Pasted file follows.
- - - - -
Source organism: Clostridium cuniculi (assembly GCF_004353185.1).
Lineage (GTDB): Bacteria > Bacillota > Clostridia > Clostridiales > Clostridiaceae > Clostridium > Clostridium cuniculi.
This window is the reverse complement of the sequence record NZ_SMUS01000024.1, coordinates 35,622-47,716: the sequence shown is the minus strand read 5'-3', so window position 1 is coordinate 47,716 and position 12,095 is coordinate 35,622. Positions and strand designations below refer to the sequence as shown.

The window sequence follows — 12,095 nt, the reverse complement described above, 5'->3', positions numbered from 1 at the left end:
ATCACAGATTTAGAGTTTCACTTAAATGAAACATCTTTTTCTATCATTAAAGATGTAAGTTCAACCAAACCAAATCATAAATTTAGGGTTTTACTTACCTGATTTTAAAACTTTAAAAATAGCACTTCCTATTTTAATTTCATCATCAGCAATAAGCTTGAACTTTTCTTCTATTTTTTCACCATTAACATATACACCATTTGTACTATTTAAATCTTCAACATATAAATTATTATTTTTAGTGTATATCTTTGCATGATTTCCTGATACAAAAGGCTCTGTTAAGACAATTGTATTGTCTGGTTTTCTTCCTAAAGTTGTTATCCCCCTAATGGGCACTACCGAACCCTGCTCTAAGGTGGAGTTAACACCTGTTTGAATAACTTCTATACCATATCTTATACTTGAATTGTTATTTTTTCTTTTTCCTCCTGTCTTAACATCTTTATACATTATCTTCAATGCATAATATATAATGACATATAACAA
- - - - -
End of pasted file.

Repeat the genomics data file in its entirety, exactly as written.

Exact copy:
Source organism: Clostridium cuniculi (assembly GCF_004353185.1).
Lineage (GTDB): Bacteria > Bacillota > Clostridia > Clostridiales > Clostridiaceae > Clostridium > Clostridium cuniculi.
This window is the reverse complement of the sequence record NZ_SMUS01000024.1, coordinates 35,622-47,716: the sequence shown is the minus strand read 5'-3', so window position 1 is coordinate 47,716 and position 12,095 is coordinate 35,622. Positions and strand designations below refer to the sequence as shown.

The window sequence follows — 12,095 nt, the reverse complement described above, 5'->3', positions numbered from 1 at the left end:
ATCACAGATTTAGAGTTTCACTTAAATGAAACATCTTTTTCTATCATTAAAGATGTAAGTTCAACCAAACCAAATCATAAATTTAGGGTTTTACTTACCTGATTTTAAAACTTTAAAAATAGCACTTCCTATTTTAATTTCATCATCAGCAATAAGCTTGAACTTTTCTTCTATTTTTTCACCATTAACATATACACCATTTGTACTATTTAAATCTTCAACATATAAATTATTATTTTTAGTGTATATCTTTGCATGATTTCCTGATACAAAAGGCTCTGTTAAGACAATTGTATTGTCTGGTTTTCTTCCTAAAGTTGTTATCCCCCTAATGGGCACTACCGAACCCTGCTCTAAGGTGGAGTTAACACCTGTTTGAATAACTTCTATACCATATCTTATACTTGAATTGTTATTTTTTCTTTTTCCTCCTGTCTTAACATCTTTATACATTATCTTCAATGCATAATATATAATGACATATAACAA